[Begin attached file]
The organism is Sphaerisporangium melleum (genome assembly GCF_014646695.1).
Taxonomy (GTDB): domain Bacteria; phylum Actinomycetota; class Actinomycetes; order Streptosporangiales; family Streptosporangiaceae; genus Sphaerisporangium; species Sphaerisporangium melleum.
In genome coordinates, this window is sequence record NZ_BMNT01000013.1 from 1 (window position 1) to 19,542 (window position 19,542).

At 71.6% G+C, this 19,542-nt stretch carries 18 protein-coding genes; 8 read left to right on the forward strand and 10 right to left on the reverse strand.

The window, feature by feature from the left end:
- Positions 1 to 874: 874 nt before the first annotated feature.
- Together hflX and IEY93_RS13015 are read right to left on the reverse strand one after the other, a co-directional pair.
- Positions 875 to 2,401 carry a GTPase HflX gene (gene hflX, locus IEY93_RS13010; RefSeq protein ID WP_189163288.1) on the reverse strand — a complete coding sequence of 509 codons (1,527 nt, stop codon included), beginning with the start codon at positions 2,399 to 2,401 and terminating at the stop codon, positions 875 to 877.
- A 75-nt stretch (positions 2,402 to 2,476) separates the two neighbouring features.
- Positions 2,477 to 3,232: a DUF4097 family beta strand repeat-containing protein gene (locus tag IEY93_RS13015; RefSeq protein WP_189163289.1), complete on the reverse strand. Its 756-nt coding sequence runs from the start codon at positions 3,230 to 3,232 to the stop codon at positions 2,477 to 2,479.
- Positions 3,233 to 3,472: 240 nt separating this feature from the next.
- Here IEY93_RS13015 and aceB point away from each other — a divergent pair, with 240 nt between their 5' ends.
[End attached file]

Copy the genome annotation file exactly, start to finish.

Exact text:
The organism is Sphaerisporangium melleum (genome assembly GCF_014646695.1).
Taxonomy (GTDB): domain Bacteria; phylum Actinomycetota; class Actinomycetes; order Streptosporangiales; family Streptosporangiaceae; genus Sphaerisporangium; species Sphaerisporangium melleum.
In genome coordinates, this window is sequence record NZ_BMNT01000013.1 from 1 (window position 1) to 19,542 (window position 19,542).

At 71.6% G+C, this 19,542-nt stretch carries 18 protein-coding genes; 8 read left to right on the forward strand and 10 right to left on the reverse strand.

The window, feature by feature from the left end:
- Positions 1 to 874: 874 nt before the first annotated feature.
- Together hflX and IEY93_RS13015 are read right to left on the reverse strand one after the other, a co-directional pair.
- Positions 875 to 2,401 carry a GTPase HflX gene (gene hflX, locus IEY93_RS13010; RefSeq protein ID WP_189163288.1) on the reverse strand — a complete coding sequence of 509 codons (1,527 nt, stop codon included), beginning with the start codon at positions 2,399 to 2,401 and terminating at the stop codon, positions 875 to 877.
- A 75-nt stretch (positions 2,402 to 2,476) separates the two neighbouring features.
- Positions 2,477 to 3,232: a DUF4097 family beta strand repeat-containing protein gene (locus tag IEY93_RS13015; RefSeq protein WP_189163289.1), complete on the reverse strand. Its 756-nt coding sequence runs from the start codon at positions 3,230 to 3,232 to the stop codon at positions 2,477 to 2,479.
- Positions 3,233 to 3,472: 240 nt separating this feature from the next.
- Here IEY93_RS13015 and aceB point away from each other — a divergent pair, with 240 nt between their 5' ends.